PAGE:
How to earn more points when making Amazon purchases
Using the right card can help rack up major rewards on the giant e-tailer
Rewards expert who writes the "Cashing In" reader Q&A column for CreditCards.com
The content on this page is accurate as of the posting date. Please see the bank’s website for the most current version of card offers.
In the holiday season that just ended, chances are that Amazon delivered something to your house. The company started as an online bookseller but over the years has become a retailing juggernaut offering just about anything you would want to buy – and plenty that you wouldn’t.
Amazon now accounts for nearly half of all online sales to consumers, which is causing major headaches for traditional retailers trying to compete.
But when it comes to earning extra reward points for purchases, Amazon can be a tough nut to crack. Ordinarily, if you are buying online, you can go first to a shopping portal that links to a retailer and earn extra points. For instance, if you have a Chase card, you can go to Chase’s shopping portal and select from nearly 300 retailers – some that give you as much as 10 points per $1 spent, in addition to the points you earn from charging the purchase on your card. It can be a smart way to add points for online shopping. Airlines also offer these shopping portals for extra frequent flyer miles. But Amazon generally does not participate in online shopping portals.
Still, if you are a heavy Amazon user, there are ways to reap extra points. Consider these strategies:
1. Amazon gift cards.
A lot of shops and even online retailers sell Amazon gift cards. If you have a credit card that gives bonus reward points with certain kinds of retailers, see if you can find a store in that category that sells Amazon gift cards. For instance, if you have a card that offers extra points at grocery stores, check to see if your grocery store sells Amazon gift cards. If you have a card that gives category bonuses at office supply stores, check a nearby Staples or Office Depot to see if it sells Amazon gift cards. This way, you will receive extra reward points for the purchase of the gift card, which you can then apply to Amazon.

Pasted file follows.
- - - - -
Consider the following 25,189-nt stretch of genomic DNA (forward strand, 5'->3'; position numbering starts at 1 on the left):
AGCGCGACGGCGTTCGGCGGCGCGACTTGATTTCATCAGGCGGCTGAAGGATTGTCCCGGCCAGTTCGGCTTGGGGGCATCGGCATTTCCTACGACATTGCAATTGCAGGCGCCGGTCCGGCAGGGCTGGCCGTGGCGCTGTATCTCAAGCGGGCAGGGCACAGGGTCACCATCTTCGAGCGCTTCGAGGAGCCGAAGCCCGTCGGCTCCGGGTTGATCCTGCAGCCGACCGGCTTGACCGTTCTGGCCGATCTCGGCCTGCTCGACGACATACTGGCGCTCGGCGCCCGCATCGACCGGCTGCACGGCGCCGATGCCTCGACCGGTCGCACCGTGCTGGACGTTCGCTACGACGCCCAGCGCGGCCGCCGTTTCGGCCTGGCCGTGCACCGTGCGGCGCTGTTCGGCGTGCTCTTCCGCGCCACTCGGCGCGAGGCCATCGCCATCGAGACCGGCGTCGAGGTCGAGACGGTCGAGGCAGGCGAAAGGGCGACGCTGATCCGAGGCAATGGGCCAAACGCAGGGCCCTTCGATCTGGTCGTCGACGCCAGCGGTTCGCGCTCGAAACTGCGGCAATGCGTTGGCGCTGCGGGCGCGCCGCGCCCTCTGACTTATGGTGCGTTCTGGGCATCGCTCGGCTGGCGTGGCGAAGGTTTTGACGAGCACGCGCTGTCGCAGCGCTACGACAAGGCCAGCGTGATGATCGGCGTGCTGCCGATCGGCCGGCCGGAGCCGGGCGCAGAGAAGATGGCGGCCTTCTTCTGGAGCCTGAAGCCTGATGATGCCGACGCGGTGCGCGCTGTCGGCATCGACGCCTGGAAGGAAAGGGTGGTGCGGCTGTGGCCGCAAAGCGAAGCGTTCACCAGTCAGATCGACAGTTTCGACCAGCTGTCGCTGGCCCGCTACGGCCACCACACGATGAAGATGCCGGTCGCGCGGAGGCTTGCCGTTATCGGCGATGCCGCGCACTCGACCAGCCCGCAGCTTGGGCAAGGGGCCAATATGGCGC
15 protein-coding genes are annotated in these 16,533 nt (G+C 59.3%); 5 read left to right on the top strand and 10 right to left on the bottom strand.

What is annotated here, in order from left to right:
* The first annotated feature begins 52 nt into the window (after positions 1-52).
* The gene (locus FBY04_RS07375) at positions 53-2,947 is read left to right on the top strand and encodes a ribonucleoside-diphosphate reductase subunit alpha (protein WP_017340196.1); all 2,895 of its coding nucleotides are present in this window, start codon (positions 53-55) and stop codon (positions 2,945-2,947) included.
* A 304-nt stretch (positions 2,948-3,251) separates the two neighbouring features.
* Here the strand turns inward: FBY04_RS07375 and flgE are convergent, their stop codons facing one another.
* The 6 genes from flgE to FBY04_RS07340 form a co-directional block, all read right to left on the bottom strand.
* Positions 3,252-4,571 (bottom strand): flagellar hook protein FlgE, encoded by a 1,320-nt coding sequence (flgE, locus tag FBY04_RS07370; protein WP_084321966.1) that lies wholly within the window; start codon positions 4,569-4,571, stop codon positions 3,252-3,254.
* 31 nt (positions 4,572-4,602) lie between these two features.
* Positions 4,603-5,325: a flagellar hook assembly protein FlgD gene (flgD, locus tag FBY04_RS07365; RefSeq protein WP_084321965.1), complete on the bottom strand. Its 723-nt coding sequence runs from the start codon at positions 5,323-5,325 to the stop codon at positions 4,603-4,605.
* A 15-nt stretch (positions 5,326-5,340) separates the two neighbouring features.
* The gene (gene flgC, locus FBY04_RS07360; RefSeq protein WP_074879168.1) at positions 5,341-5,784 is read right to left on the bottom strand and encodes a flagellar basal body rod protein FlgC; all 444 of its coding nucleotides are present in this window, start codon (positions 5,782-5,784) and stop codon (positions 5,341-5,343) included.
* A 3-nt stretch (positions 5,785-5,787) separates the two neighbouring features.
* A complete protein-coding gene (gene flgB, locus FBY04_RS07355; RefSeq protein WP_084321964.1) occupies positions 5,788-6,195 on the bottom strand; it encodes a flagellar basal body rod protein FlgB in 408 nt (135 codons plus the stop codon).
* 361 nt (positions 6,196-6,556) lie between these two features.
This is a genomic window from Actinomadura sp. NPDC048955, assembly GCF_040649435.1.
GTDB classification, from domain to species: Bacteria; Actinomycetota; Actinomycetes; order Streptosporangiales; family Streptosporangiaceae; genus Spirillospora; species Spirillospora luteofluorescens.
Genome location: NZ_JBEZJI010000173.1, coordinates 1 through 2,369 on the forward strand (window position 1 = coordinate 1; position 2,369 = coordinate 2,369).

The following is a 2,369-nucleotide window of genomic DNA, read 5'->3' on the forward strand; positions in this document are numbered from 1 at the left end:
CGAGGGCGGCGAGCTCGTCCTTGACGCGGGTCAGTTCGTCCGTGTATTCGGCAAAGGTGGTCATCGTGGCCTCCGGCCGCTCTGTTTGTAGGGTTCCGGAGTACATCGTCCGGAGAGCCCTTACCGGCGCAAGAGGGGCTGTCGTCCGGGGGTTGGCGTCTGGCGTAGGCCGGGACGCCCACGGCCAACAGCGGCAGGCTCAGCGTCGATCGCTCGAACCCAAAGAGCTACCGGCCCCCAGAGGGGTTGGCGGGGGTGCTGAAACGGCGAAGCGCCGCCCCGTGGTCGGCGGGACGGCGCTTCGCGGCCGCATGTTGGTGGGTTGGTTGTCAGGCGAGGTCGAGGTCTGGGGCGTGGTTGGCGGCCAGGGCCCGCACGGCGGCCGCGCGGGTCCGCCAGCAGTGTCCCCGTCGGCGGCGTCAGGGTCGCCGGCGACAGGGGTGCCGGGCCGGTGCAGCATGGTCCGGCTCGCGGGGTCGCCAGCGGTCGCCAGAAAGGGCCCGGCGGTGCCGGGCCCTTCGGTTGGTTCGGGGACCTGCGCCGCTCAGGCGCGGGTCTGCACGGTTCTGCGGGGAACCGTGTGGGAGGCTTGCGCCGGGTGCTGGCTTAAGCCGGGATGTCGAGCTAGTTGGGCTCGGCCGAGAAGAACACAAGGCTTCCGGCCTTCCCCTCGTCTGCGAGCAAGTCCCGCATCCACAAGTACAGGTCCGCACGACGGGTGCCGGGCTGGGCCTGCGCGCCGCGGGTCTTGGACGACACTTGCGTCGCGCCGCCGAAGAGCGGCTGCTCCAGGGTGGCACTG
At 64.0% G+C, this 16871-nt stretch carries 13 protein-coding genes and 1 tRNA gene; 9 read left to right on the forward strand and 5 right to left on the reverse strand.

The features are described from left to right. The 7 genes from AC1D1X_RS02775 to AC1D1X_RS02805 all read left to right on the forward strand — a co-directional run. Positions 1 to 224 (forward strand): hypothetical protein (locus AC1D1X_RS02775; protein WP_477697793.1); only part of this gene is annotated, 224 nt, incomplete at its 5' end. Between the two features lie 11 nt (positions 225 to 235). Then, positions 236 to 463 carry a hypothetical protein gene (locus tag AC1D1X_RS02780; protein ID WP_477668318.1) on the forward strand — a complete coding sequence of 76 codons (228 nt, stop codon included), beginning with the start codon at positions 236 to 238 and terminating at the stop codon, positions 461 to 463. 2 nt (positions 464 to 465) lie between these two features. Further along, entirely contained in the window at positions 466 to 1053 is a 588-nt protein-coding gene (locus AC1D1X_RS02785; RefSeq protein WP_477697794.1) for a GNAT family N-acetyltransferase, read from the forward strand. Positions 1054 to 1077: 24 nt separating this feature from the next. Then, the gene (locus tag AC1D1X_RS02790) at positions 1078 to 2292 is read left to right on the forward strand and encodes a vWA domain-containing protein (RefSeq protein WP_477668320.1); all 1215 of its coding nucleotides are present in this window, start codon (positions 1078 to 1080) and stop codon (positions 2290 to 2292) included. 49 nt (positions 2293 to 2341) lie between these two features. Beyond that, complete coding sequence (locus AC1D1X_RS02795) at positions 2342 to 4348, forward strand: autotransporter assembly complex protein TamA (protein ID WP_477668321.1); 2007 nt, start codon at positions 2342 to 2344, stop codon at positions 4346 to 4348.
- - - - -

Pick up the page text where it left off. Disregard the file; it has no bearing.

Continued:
2. Credit cards with bonuses for online purchases.
If you do a lot of online shopping, you might consider signing up for a card that gives bonus points for online purchases. Card issuers are rolling out more cards with this as a bonus category. The Citi AT&T Access Card (no annual fee) gives two Citi points per $1 on online purchases and on AT&T purchases. The Barclaycard Uber Visa (no annual fee) gives double points for online purchases as well as bonuses in other categories. In addition, there is a class of cards that rotate bonus categories quarterly, such as Chase Freedom, which often provide big bonuses for a quarter on certain online purchases or on Amazon.
3. Amazon credit card.
If you buy a lot from Amazon, an obvious tactic would be to sign up for an Amazon credit card. There are two different kinds, each with no annual fee: the Chase Amazon Prime Visa Signature card, open to Amazon Prime members ($99/year), which gives 5 percent back at Amazon and 2 percent at restaurants, gas stations and drugstores. Then there’s the Chase Amazon Rewards Visa Signature card, which gives 3 percent back at Amazon and 2 percent at restaurants, gas stations and drugstores. As with most retail cards, these Amazon cards make the most sense for frequent Amazon buyers.
As Amazon grows bigger and more dominant, it might make sense to consider some of these strategies to pad your rewards accounts. The retail landscape is shifting. Maybe it’s time for your rewards strategies to shift along with it.
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